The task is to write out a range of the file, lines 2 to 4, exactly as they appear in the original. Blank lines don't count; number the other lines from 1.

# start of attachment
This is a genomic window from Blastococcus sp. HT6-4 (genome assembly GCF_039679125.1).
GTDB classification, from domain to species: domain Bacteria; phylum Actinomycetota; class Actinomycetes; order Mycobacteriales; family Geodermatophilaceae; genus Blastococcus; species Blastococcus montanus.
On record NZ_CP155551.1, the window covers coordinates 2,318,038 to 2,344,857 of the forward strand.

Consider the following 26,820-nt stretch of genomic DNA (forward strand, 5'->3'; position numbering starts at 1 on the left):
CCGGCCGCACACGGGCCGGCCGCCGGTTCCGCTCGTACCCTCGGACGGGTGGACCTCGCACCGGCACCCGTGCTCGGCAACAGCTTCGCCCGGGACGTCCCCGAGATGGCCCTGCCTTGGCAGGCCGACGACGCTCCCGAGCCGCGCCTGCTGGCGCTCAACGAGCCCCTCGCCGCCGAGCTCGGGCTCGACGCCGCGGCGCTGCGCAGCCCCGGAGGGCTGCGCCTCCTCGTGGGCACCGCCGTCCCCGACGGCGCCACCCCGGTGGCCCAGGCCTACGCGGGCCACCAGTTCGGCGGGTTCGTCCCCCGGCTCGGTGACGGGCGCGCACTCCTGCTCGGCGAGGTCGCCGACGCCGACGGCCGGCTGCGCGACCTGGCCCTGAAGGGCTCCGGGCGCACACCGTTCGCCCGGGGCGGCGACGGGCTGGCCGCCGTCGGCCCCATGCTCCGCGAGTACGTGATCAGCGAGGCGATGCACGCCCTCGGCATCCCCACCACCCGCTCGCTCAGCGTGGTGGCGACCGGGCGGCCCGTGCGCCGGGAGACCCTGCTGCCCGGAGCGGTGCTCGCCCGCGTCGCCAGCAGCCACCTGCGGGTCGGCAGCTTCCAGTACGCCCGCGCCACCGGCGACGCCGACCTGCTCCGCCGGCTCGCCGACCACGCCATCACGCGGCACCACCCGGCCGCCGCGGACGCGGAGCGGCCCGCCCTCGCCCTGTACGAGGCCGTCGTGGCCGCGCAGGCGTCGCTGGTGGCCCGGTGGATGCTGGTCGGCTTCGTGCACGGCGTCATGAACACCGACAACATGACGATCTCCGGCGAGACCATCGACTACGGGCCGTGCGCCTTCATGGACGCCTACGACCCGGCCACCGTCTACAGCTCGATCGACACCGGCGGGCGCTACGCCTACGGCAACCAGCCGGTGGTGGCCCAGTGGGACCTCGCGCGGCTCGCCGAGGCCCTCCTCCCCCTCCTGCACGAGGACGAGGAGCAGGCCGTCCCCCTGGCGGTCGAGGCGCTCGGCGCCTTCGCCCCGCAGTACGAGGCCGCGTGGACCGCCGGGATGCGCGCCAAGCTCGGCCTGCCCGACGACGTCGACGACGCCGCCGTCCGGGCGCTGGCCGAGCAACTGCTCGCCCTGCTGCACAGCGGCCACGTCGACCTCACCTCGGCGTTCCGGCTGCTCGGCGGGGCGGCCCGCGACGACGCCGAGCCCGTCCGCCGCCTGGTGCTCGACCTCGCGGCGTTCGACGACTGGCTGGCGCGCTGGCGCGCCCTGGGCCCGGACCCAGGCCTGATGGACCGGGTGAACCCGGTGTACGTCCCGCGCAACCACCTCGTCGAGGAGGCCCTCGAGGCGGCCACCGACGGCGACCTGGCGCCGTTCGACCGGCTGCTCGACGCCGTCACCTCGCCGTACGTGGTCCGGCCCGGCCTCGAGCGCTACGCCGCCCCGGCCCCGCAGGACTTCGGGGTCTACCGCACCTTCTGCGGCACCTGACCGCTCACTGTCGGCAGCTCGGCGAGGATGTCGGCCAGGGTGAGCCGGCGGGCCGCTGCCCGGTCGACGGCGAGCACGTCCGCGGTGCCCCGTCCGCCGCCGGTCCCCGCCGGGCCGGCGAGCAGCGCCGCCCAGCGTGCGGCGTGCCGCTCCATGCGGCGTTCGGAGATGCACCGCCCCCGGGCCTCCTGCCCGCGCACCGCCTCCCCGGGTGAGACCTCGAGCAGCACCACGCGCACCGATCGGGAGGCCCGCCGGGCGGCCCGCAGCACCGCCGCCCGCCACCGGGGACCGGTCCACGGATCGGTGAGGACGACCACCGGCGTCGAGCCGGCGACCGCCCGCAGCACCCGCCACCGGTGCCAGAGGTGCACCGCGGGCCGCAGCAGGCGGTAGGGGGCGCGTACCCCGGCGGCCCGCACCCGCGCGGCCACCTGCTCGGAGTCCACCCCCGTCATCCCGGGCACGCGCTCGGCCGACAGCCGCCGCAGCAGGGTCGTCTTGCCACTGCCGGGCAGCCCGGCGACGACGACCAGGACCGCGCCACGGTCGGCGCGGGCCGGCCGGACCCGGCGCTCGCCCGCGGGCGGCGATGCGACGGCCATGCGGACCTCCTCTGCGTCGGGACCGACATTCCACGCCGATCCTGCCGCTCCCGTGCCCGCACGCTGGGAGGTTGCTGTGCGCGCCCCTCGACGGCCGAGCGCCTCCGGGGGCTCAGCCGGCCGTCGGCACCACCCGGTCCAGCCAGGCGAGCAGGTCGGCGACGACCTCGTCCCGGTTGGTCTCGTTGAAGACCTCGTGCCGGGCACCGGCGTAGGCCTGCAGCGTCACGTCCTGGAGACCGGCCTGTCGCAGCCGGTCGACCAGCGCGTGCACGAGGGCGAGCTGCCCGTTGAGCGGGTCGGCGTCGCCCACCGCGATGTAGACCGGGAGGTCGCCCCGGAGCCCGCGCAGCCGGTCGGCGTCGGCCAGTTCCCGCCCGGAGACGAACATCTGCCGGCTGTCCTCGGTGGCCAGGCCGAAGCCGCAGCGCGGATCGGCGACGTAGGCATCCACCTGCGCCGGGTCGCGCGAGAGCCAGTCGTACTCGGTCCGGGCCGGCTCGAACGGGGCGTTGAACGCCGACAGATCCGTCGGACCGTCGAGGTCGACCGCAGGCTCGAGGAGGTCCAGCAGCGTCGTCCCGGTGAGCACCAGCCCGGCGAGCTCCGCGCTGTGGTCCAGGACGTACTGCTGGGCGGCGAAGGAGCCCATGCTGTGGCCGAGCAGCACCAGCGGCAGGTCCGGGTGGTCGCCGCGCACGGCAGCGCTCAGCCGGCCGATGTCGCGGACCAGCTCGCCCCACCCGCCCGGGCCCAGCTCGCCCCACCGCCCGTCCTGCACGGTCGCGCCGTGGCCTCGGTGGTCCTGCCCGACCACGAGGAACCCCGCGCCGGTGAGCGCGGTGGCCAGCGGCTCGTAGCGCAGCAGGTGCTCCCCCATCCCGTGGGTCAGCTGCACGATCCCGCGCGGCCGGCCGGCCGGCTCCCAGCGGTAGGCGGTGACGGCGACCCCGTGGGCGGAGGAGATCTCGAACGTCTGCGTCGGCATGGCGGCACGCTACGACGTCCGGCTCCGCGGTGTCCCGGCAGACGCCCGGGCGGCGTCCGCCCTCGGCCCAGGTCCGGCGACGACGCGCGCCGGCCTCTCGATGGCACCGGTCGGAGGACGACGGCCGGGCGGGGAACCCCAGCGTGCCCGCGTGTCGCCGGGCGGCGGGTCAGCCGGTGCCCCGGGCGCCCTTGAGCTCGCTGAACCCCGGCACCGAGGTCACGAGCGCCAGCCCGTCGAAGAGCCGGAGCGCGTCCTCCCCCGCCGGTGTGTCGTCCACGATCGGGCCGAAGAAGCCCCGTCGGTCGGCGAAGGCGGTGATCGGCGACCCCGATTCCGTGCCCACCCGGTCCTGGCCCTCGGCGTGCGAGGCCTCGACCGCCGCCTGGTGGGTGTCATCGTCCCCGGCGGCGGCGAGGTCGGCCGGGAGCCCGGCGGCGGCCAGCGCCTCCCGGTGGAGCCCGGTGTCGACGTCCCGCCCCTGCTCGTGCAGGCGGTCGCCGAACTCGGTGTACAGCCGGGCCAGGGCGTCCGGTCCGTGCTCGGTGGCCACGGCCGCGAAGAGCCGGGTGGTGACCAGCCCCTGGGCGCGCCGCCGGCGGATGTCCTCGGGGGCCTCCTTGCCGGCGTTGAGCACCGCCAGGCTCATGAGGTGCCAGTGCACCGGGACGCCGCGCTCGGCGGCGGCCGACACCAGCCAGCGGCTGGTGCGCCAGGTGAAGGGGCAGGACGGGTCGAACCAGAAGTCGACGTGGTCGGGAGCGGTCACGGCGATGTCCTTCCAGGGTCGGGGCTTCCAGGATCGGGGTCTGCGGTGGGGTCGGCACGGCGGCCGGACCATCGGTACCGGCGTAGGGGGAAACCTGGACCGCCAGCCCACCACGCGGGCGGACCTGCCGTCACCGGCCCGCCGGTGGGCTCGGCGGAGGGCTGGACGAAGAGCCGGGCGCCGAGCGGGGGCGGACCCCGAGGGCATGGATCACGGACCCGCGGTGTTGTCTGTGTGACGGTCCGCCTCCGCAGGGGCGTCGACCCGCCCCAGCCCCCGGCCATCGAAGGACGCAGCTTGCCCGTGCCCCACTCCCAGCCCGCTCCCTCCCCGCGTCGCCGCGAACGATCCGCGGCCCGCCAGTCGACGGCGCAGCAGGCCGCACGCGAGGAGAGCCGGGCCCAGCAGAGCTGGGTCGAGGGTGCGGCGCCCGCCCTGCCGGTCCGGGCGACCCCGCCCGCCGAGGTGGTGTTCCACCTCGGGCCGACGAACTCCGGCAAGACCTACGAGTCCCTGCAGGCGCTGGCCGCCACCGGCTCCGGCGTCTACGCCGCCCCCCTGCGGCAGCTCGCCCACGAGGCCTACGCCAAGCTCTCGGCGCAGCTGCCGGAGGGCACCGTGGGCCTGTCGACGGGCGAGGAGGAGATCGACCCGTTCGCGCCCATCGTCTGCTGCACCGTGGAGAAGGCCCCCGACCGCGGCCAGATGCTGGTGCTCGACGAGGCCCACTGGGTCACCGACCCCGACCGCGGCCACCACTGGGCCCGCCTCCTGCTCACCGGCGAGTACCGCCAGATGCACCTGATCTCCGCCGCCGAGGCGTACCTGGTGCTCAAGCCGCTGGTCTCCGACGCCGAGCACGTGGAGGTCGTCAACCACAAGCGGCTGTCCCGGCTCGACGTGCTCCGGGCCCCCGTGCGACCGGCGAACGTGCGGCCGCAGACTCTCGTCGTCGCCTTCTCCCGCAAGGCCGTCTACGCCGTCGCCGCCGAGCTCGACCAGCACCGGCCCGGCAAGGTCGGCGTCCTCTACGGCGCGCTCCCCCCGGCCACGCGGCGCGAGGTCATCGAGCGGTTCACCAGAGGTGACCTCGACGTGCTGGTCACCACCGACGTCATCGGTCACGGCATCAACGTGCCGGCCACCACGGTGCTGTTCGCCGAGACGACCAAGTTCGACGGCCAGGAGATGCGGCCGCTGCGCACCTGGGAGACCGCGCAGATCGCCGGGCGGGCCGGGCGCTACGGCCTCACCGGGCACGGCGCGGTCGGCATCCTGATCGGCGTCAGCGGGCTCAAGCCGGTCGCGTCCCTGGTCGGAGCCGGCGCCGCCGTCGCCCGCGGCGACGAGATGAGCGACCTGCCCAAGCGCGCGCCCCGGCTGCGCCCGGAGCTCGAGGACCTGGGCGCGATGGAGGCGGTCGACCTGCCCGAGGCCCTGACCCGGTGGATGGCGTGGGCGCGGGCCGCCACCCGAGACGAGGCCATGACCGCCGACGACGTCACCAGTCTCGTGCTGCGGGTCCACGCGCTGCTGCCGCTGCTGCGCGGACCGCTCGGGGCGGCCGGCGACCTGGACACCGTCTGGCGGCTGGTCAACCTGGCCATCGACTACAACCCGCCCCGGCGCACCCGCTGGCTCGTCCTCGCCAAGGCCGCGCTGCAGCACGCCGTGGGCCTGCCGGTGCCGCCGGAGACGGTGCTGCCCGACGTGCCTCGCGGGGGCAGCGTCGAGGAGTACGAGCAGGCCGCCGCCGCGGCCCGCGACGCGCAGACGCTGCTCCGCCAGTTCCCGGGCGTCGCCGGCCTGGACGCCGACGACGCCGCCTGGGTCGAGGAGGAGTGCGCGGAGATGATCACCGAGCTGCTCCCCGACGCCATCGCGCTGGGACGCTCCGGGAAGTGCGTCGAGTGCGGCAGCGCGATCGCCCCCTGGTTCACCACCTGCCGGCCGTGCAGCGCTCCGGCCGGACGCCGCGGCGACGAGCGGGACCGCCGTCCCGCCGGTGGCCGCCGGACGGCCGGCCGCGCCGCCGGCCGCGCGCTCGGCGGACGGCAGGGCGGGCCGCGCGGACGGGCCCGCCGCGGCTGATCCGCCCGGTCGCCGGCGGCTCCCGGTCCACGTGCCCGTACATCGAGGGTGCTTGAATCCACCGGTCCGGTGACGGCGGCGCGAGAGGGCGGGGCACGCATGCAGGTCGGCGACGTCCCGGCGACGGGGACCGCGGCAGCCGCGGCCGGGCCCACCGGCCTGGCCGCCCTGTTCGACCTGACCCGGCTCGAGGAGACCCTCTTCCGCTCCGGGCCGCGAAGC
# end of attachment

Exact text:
GTDB classification, from domain to species: domain Bacteria; phylum Actinomycetota; class Actinomycetes; order Mycobacteriales; family Geodermatophilaceae; genus Blastococcus; species Blastococcus montanus.
On record NZ_CP155551.1, the window covers coordinates 2,318,038 to 2,344,857 of the forward strand.

Consider the following 26,820-nt stretch of genomic DNA (forward strand, 5'->3'; position numbering starts at 1 on the left):